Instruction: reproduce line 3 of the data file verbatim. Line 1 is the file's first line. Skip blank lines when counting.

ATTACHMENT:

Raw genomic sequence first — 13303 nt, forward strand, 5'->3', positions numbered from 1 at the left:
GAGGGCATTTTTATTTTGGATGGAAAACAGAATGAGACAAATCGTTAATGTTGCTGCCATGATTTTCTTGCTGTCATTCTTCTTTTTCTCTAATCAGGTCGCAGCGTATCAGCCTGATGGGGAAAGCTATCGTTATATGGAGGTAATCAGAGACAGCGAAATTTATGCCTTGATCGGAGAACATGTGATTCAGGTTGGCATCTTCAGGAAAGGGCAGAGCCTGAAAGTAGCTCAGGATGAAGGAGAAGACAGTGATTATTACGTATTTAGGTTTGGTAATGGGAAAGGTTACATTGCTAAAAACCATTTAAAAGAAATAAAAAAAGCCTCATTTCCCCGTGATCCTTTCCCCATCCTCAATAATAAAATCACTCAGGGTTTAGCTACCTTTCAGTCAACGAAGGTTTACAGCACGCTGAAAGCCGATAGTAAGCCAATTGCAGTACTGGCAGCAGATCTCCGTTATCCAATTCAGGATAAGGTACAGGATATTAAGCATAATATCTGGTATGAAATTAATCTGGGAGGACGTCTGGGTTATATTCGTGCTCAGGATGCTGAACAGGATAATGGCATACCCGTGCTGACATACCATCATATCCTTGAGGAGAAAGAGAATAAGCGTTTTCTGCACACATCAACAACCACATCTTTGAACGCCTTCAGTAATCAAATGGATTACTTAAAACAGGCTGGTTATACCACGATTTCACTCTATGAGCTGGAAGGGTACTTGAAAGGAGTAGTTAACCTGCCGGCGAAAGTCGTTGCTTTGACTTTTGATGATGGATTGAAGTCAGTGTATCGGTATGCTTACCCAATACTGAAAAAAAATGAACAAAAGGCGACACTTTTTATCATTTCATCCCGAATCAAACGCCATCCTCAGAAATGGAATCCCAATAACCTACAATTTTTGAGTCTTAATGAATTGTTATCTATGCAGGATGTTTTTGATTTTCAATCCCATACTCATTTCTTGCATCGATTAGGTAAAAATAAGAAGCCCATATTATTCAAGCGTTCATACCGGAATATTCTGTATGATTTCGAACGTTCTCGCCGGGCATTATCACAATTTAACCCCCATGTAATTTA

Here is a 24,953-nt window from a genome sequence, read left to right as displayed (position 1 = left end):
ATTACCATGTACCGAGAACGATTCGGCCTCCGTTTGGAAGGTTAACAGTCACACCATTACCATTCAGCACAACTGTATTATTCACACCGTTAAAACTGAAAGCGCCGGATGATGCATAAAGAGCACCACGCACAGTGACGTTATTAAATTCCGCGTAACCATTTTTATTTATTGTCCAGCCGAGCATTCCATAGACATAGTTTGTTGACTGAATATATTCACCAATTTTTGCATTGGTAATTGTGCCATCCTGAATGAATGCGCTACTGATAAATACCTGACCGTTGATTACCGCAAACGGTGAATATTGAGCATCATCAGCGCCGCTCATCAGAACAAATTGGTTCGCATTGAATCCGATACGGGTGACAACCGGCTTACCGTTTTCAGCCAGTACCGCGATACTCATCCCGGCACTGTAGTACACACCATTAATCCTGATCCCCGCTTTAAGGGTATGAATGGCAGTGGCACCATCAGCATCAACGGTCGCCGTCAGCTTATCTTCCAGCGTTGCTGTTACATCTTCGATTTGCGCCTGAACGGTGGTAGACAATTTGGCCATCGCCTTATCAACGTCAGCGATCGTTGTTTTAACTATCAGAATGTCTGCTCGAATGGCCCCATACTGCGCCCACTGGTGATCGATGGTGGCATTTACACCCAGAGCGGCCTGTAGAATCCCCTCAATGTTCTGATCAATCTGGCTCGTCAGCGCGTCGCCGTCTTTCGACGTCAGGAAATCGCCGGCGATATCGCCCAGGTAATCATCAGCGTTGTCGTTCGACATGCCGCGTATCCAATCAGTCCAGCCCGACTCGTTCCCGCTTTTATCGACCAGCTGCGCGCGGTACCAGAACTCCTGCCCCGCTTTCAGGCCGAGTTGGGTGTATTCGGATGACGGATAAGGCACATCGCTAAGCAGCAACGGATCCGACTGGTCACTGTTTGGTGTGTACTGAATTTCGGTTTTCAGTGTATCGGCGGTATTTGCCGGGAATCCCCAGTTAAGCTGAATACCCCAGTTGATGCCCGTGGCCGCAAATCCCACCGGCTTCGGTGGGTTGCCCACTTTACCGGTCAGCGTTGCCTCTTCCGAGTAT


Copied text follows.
Here is a 24,953-nt window from a genome sequence, read left to right as displayed (position 1 = left end):